Knights’ Armor Was Much, Much Lighter Than You Think

“Never forget what you are. The rest of the world will not. Wear it like armor, and it can never be used to hurt you.” —Tyrion Lannister, Game of Thrones (Season 1)

In A Nutshell

Many movies and TV shows incorrectly depict armored knights shambling around awkwardly like metal-encased zombies. Worse, even the most heavily armored troops are often just slow-moving kill-count fodder for any hero (or heroine) with a sword or a bow. But real armor wasn’t as heavy or cumbersome as is imagined, and it was incredibly difficult to pierce or cut.

The Whole Bushel

Even the heaviest plate armor, typically weighing about 23 kilograms (50 lb), wasn’t much heavier than a modern soldier’s rucksack. Knights and men-at-arms were just as mobile as their modern counterparts (if not even more mobile). Armorers were exceptionally good at their jobs; the steel plates or chain mail they ensconced their customers in allowed for surprising mobility. Medieval chroniclers wrote about fully armored men-at-arms scaling siege ladders like sets of monkey bars.

In a number of modern tests, a wearer, obviously not trained as a knight, was able to perform somersaults and cartwheels. In the videos below, you can watch an old, armor-wearing Medievalist throw himself off a horse and pop back up with little difficulty. No doubt a trained soldier, accustomed to wearing armor regularly, would perform even better.

And unlike the previously mentioned rucksack, a knight’s armor made him almost impervious to the most common weapons of his era.

Swords? Essentially useless when swung. A simple suit of chain-mail could blunt most sword slashes. And combined with the padded fabric or leather worn underneath, mail was enough to dampen hits which otherwise would kill a man. Slashing wildly with a sword at plate armor was a complete exercise in futility. The best bet was stabbing one’s armored opponent in the eye slit or hopefully puncturing his suit with two-handed jabs. No sword, not even a katana, could cut through plate armor.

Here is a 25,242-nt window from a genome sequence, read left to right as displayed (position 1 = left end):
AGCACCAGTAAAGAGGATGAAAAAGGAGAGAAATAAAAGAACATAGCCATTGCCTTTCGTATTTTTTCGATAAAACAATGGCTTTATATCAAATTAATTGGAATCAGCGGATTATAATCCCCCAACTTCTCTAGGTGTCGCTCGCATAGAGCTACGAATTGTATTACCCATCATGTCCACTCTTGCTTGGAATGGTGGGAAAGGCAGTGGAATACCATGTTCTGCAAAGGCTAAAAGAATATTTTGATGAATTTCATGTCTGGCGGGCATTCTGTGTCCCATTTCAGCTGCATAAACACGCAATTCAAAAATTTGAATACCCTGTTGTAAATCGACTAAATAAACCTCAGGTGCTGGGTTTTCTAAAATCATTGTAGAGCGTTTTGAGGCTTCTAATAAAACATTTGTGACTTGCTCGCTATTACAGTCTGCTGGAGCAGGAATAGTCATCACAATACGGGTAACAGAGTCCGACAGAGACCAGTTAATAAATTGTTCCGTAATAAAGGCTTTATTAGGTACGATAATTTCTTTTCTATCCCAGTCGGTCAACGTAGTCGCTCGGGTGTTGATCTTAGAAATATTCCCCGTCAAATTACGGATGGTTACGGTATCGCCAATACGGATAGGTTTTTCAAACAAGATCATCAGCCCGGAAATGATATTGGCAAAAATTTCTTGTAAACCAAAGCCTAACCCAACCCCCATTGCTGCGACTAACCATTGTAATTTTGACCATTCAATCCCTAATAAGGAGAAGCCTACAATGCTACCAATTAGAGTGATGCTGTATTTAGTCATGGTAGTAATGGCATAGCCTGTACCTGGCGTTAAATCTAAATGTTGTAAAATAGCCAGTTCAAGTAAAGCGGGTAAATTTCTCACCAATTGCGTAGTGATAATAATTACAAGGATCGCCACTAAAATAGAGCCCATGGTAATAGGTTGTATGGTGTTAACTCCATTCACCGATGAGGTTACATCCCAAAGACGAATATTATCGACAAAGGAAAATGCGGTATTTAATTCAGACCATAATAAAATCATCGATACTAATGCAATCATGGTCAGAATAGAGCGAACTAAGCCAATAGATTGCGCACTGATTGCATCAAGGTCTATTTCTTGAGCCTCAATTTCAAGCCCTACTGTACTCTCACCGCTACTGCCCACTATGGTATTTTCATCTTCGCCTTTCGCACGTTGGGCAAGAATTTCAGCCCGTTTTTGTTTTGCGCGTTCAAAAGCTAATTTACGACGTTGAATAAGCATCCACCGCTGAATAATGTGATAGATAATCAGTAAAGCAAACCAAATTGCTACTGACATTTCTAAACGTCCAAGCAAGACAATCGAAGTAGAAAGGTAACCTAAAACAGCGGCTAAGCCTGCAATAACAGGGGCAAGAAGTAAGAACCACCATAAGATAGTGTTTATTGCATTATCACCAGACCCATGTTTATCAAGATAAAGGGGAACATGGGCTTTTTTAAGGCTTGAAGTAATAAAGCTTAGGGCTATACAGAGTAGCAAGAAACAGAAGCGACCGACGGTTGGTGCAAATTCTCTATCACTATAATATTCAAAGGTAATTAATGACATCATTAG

Though the bow has been much mythologized, taking a knight down with arrows took a lot of ammunition. It also helped to have a significant terrain advantage, like the one the English bowmen held over the French cavalry at Agincourt. That’s because most bows couldn’t even punch through mail. Medieval writers noted knights coming out of battle so absurdly covered with arrows that they looked like porcupines, but were unwounded. During the later Middle Ages, the typical bow’s arrows literally bounced off plate armor wearers.

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Knights weren’t slicing through each other like human-shaped sticks of butter. But they were bashing one another with maces and other blunt weapons hoping to cripple or immobilize the other. Failing that, knights in battle resembled mixed martial arts fighters whose finishing move is a dagger to the face (or armpit). During the Middle Ages, it was often easier (and more profitable) to capture an enemy knight rather than find a can opener and kill him.

By the 16th century, armor was so protective—it completely enclosed the wearer—yet flexible and mobile, NASA would later emulate armor construction they observed in British museums to create the Apollo spacesuits. Previously, NASA’s idea was basically a box with sleeves. Medieval armor saved the first astronauts from landing on the Moon wearing something better suited as a Halloween costume.

Show Me The Proof

The National Museum of the Middle Ages, Cluny: Armored combat in the 15th century (video)
Weapons That Made Britain: Armour (video)
Central European University: Arms and Armor
Spirit Of The Sword: A Celebration of Artistry and Craftsmanship, by Steve Shackleford
COSMonline: How Henry VIII helped put man on the moon

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